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Celebrating the solstice
The height of summer in the northern hemisphere or the depths of winter in the south.
Last Modified: 21 Jun 2012 10:16

  For some people, visiting England's Stonehenge to celebrate the summer solstice is one of the highlights of the year [GETTY]

For many parts of Europe it may have been rather damp and dismal over the last few weeks, but there’s no arguing with the fact that today’s summer solstice marks the beginning of the summer season.

The summer solstice occurs when the sun has reached the northernmost point in its journey across the celestial dome – the Tropic of Cancer. This lies at 23.5 degrees north, passing through Mexico, Saharan Africa and India.

Of course, for the southern hemisphere, it is the winter solstice. So, at one extreme, the North Pole experiences 24 hours of daylight, whilst much of Antarctica is in total darkness.

The word ‘solstice’ derives from the Latin sol (sun) and sistere (to stand still). In other words, for a few days the seasonal progression of the sun’s path halts before reversing direction.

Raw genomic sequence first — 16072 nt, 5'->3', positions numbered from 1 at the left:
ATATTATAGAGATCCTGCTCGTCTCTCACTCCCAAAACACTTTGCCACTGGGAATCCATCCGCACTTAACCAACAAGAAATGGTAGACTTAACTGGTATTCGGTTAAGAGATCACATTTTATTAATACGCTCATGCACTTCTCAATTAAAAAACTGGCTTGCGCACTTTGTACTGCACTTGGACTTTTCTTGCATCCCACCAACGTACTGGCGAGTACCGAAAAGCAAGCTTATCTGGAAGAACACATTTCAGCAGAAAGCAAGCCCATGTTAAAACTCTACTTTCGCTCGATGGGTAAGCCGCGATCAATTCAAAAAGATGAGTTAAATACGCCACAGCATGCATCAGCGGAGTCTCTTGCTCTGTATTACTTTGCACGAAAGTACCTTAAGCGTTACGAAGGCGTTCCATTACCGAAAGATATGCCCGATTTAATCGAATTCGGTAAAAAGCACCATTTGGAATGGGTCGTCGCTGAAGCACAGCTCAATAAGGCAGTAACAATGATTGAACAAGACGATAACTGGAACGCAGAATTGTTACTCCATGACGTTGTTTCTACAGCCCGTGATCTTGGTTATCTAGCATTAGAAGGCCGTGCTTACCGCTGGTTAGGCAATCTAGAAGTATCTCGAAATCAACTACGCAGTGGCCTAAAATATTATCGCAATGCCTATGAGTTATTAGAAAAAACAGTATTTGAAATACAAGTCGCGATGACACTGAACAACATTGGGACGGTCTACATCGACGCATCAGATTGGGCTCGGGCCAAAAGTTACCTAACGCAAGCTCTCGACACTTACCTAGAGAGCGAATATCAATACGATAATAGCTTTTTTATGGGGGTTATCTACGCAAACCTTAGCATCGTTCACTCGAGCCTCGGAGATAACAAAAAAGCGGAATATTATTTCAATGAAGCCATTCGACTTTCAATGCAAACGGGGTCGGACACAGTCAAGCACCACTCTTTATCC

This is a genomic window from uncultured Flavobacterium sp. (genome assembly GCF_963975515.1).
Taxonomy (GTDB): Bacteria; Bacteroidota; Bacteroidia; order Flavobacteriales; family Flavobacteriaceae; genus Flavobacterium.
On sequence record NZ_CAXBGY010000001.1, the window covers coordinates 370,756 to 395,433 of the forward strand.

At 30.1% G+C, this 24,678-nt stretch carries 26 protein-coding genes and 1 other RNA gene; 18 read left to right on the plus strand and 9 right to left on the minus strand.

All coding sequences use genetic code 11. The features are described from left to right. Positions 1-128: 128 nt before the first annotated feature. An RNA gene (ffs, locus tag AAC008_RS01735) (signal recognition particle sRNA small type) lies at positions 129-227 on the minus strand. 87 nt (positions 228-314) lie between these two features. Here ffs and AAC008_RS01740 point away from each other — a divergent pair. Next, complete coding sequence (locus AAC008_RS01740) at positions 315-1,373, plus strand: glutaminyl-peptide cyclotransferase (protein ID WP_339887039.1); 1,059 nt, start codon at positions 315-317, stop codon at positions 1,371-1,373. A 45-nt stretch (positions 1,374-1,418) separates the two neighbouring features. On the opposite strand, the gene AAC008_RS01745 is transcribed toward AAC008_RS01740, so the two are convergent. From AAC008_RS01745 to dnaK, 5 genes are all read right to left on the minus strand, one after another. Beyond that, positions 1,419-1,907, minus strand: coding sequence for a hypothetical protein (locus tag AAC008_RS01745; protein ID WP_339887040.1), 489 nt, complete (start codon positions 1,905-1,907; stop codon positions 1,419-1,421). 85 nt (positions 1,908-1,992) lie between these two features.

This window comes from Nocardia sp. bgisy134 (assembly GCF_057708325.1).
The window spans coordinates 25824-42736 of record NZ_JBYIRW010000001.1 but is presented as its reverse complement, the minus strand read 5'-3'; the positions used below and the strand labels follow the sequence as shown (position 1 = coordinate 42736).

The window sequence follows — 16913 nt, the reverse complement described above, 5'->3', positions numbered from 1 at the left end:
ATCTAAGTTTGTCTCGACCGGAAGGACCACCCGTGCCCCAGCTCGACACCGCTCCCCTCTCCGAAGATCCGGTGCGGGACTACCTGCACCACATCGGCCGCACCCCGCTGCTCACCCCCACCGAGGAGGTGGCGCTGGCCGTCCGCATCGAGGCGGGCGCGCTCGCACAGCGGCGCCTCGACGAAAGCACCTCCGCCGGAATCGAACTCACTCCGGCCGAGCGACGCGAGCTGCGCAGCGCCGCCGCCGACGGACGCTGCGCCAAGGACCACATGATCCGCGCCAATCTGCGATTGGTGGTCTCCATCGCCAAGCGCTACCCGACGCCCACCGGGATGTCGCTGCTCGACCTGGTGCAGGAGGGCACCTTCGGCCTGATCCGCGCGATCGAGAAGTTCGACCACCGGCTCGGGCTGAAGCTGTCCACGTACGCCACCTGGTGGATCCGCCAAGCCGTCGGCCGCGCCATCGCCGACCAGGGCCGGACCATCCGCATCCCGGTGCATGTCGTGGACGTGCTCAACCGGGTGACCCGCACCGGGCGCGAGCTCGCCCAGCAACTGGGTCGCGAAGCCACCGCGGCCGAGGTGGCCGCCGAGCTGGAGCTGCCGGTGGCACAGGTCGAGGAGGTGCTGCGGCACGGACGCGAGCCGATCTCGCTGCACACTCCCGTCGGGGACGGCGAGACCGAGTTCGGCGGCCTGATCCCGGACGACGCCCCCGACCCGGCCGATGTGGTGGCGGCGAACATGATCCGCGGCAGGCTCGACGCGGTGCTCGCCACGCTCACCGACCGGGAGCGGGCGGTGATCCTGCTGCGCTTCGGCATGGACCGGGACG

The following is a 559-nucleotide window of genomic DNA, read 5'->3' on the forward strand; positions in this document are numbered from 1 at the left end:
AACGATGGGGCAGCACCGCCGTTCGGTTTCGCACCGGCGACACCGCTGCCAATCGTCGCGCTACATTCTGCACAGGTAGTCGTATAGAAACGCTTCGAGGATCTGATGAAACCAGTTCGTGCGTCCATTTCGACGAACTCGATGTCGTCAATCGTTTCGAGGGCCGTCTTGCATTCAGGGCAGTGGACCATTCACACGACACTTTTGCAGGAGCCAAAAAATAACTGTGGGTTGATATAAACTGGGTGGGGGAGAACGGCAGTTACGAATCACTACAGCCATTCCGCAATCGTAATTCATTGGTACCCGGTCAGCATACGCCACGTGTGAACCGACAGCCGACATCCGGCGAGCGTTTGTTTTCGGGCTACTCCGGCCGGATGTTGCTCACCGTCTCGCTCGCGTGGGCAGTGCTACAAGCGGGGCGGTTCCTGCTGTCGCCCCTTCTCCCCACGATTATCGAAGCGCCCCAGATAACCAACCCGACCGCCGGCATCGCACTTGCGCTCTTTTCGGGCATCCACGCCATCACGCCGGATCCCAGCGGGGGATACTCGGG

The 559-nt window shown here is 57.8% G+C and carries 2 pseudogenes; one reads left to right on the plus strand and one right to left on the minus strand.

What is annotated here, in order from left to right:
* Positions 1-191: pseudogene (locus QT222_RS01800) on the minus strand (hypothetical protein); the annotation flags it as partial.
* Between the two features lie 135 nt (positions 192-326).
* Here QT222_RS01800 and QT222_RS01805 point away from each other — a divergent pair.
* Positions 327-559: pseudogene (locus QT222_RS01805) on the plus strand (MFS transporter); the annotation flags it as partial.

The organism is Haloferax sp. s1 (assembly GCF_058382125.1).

The longest day has been marked by groups of pagans, hippies and the simply curious at sites across the northern hemisphere.

In the UK, large crowds gathered at Stonehenge, the prehistoric stone circle, in southern England. Unfortunately, as so often happens, the sunrise was obscured by low cloud and heavy rain. Other favoured gathering points at nearby Amesbury and Glastonbury Tor are likely to have faired no better.

Stonehenge, which is run by English Heritage, is accustomed to crowds of up to 20,000 at the solstices, but the poor weather is thought to have kept the numbers well down this year.

Solstice celebrations tend to be most keenly observed at higher latitudes, where they have greater significance as a result of the difference between winter and summer daylight.

For example, in Oslo, Norway, daylight at the summer solstice exceeds that of its winter counterpart by almost 12 hours. Yet, towards the equator in Lagos, Nigeria the difference between the two is a mere 22 minutes.

Yet as celebrations continue across the northern hemisphere, it is a slightly sobering thought that despite whatever fine summer weather awaits, the length of daylight will decrease from now on.

 

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Source:
Al Jazeera
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